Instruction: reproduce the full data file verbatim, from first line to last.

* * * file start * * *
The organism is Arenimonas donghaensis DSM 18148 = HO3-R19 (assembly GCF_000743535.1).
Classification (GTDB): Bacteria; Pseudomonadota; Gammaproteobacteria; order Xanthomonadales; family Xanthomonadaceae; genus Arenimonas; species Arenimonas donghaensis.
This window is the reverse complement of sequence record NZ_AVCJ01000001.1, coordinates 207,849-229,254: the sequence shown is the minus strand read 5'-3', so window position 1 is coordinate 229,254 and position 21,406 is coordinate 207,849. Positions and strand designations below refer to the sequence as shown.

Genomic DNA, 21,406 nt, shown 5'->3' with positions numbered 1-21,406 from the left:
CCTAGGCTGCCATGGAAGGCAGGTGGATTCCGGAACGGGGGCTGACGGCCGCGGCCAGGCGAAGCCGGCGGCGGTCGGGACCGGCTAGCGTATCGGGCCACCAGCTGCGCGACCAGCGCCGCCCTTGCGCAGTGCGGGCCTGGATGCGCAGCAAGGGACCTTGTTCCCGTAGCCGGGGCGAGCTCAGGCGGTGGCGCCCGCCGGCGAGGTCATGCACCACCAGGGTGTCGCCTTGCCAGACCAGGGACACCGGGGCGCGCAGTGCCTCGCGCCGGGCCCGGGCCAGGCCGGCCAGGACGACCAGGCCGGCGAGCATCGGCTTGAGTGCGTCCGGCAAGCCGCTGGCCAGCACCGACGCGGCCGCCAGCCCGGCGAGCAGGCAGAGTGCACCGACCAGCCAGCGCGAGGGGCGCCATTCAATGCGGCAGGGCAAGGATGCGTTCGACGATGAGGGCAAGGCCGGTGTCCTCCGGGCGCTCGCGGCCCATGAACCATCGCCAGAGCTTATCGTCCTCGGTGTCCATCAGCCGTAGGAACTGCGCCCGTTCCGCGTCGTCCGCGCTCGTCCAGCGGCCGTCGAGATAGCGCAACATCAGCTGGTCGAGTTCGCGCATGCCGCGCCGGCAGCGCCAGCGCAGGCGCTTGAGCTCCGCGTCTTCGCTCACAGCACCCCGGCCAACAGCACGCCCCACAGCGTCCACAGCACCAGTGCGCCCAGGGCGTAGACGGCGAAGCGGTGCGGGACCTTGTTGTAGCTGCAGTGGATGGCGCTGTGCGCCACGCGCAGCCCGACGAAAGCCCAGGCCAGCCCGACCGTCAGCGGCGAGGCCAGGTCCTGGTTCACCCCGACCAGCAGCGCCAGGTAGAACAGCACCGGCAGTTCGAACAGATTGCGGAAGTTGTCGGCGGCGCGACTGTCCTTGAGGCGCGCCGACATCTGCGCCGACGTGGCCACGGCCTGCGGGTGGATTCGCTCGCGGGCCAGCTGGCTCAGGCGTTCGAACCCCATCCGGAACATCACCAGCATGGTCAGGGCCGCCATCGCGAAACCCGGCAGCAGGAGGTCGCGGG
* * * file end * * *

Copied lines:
The organism is Arenimonas donghaensis DSM 18148 = HO3-R19 (assembly GCF_000743535.1).
Classification (GTDB): Bacteria; Pseudomonadota; Gammaproteobacteria; order Xanthomonadales; family Xanthomonadaceae; genus Arenimonas; species Arenimonas donghaensis.
This window is the reverse complement of sequence record NZ_AVCJ01000001.1, coordinates 207,849-229,254: the sequence shown is the minus strand read 5'-3', so window position 1 is coordinate 229,254 and position 21,406 is coordinate 207,849. Positions and strand designations below refer to the sequence as shown.

Genomic DNA, 21,406 nt, shown 5'->3' with positions numbered 1-21,406 from the left:
CCTAGGCTGCCATGGAAGGCAGGTGGATTCCGGAACGGGGGCTGACGGCCGCGGCCAGGCGAAGCCGGCGGCGGTCGGGACCGGCTAGCGTATCGGGCCACCAGCTGCGCGACCAGCGCCGCCCTTGCGCAGTGCGGGCCTGGATGCGCAGCAAGGGACCTTGTTCCCGTAGCCGGGGCGAGCTCAGGCGGTGGCGCCCGCCGGCGAGGTCATGCACCACCAGGGTGTCGCCTTGCCAGACCAGGGACACCGGGGCGCGCAGTGCCTCGCGCCGGGCCCGGGCCAGGCCGGCCAGGACGACCAGGCCGGCGAGCATCGGCTTGAGTGCGTCCGGCAAGCCGCTGGCCAGCACCGACGCGGCCGCCAGCCCGGCGAGCAGGCAGAGTGCACCGACCAGCCAGCGCGAGGGGCGCCATTCAATGCGGCAGGGCAAGGATGCGTTCGACGATGAGGGCAAGGCCGGTGTCCTCCGGGCGCTCGCGGCCCATGAACCATCGCCAGAGCTTATCGTCCTCGGTGTCCATCAGCCGTAGGAACTGCGCCCGTTCCGCGTCGTCCGCGCTCGTCCAGCGGCCGTCGAGATAGCGCAACATCAGCTGGTCGAGTTCGCGCATGCCGCGCCGGCAGCGCCAGCGCAGGCGCTTGAGCTCCGCGTCTTCGCTCACAGCACCCCGGCCAACAGCACGCCCCACAGCGTCCACAGCACCAGTGCGCCCAGGGCGTAGACGGCGAAGCGGTGCGGGACCTTGTTGTAGCTGCAGTGGATGGCGCTGTGCGCCACGCGCAGCCCGACGAAAGCCCAGGCCAGCCCGACCGTCAGCGGCGAGGCCAGGTCCTGGTTCACCCCGACCAGCAGCGCCAGGTAGAACAGCACCGGCAGTTCGAACAGATTGCGGAAGTTGTCGGCGGCGCGACTGTCCTTGAGGCGCGCCGACATCTGCGCCGACGTGGCCACGGCCTGCGGGTGGATTCGCTCGCGGGCCAGCTGGCTCAGGCGTTCGAACCCCATCCGGAACATCACCAGCATGGTCAGGGCCGCCATCGCGAAACCCGGCAGCAGGAGGTCGCGGG